Understanding Addiction

When a loved one is suffering from addiction, it can be a very difficult thing for us to cope with. We want to understand our loved one’s struggle, but it’s hard to separate what we know to be true from what we feel in our hearts. We may be angry or frustrated with our loved one, and that’s natural. We may have trouble wrapping our heads around the gap between the person that we want our loved one to be and the person that they are when they are in the thrall of substance use — and that’s natural, too. As we consider addiction in all of its fearsome strangeness, it’s important for us to keep coming back to the facts of the disease. Even if you already know the things we’ll lay out below, it may help to read through them again and contemplate them. It takes great patience to understand a loved one’s addiction, but it can be done.

Addiction is a disease

The most important thing that we each need to understand about addiction is that it is a disease. Like other diseases, addiction has physical manifestations and physical symptoms. Addiction works within the brain and within the body (in ways that we’ll discuss in more depth in just a moment). Addiction’s consequences can take forms that make it hard to remember that we’re dealing with a physical disease, not with the “choices” of an individual in the way that we might normally define that word. But we need to remember this, all the same.

How addiction works

Addiction works by taking over normal functions of the brain and using them to drive a virtually unstoppable desire. Different addictive substances work in different ways, but there are also characteristics that all physically addictive (and even some psychologically addictive) substances have in common. Generally, an addiction hijacks one of the “pleasure pathways” in the brain. Our brains process certain feelings using transmitters and receptors. An addictive substance uses some method to short-circuit that communication between synapses, producing an unnatural effect using our brain’s natural blueprint. For instance, cocaine produces pleasure by attaching to “dopamine transporters,” which are things that our brain uses to take dopamine back up after it is used to communicate between synapses. With the reuptake system clogged up, the synapse experiences a buildup of dopamine. And since dopamine produces a pleasurable feeling when it binds with a receptor, cocaine users feel good.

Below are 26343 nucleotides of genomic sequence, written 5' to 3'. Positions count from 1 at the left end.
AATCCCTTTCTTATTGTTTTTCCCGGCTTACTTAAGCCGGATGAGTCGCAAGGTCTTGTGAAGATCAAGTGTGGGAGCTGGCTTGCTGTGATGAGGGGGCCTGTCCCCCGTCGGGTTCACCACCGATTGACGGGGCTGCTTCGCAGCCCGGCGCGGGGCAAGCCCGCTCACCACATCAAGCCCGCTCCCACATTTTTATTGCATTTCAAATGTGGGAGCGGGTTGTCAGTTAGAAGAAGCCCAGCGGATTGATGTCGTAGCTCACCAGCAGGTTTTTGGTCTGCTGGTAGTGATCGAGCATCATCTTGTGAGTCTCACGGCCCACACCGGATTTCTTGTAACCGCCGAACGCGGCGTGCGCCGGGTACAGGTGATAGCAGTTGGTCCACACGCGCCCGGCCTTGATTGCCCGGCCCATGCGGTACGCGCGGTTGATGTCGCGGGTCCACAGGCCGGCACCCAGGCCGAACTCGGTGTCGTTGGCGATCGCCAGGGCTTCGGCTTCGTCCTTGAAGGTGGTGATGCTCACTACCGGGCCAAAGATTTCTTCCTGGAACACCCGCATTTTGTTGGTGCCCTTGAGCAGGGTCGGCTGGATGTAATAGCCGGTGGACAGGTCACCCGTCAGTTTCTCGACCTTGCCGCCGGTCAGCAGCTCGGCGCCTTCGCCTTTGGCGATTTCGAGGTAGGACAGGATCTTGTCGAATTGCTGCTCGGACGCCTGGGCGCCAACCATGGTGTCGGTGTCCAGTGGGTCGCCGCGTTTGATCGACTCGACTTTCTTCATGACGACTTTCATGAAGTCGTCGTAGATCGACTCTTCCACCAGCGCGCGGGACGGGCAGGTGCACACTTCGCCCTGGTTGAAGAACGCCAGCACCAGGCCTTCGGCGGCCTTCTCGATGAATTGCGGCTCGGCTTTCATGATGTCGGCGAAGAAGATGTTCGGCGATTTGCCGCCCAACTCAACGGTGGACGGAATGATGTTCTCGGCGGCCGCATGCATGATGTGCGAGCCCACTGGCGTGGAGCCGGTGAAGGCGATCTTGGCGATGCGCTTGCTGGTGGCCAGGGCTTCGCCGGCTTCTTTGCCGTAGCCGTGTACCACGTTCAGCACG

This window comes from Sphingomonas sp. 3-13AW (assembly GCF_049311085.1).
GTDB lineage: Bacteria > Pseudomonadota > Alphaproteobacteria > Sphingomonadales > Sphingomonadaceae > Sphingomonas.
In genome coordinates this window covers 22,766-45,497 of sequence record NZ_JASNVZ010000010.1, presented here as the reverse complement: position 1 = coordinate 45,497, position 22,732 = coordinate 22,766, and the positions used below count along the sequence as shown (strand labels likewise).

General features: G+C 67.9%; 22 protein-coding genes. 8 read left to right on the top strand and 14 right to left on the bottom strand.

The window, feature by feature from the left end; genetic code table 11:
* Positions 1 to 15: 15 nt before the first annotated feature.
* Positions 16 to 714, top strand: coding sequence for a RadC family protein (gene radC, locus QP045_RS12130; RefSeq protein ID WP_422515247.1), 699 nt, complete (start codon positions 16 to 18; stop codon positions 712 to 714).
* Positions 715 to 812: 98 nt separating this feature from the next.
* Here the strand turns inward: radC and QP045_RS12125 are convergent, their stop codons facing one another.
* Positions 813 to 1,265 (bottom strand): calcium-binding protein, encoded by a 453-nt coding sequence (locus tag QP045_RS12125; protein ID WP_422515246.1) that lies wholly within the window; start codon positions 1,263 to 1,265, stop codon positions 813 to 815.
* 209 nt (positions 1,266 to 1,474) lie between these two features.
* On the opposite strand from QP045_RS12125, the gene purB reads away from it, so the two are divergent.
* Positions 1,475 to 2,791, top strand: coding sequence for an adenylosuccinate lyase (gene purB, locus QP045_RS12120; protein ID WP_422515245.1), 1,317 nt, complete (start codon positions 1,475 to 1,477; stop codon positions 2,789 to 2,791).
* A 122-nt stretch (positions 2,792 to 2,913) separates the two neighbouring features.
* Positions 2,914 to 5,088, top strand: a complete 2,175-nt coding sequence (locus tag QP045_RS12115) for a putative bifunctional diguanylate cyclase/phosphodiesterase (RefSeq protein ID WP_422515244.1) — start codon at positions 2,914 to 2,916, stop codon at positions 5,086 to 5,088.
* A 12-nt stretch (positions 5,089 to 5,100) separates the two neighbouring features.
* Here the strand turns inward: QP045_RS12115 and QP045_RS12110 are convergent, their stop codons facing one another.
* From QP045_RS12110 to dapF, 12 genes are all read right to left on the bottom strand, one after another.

The problem is that our brains react to such short-circuiting. Confident that things are working normally, our brains will change the way they do business in order to account for this new normal. So, for instance, a cocaine addict’s brain will stop releasing as much dopamine, convinced it has enough. But it won’t have enough — not without cocaine.

The result, of course, is an addict who needs a particular drug just to feel normal. Addiction leads to increased tolerance, terrible physical symptoms, horrible cravings, and more. Addiction leads, in a manner of speaking, to even deeper addiction.

Addiction is common

Addiction is a devastating disease, and it can make us feel like we are alone when we or a loved one are suffering from it. But the reality is that addiction is an incredibly common thing.

Nearly 23 million Americans are addicted to a drug. In the vast majority of cases — about two out of every three — that drug is alcohol. In other cases, the drug may be an opioid or an amphetamine. But however you slice it, about 10% of all Americans are dealing with some kind of addiction. You are not alone.

Breaking the cycle isn’t easy. The path forward is through therapy and perhaps rehabilitation centers, explain the professionals at The Stillwater Centre, an addiction treatment center in Southern Ontario. Addicts need to be careful their whole lives, and there may be setbacks. A better life is possible, though, for them — and for you and your family.

Struggling with understanding

Supporting a loved one who is an addict can be very hard to do. You should do your best, while also understanding that you, too, are only human. Consider working with a therapist to set boundaries and work through your own feelings. But try to remember the nature of addiction as we described it above. Your loved one is suffering from a disease, and they no doubt wish, as you do, for a cure.

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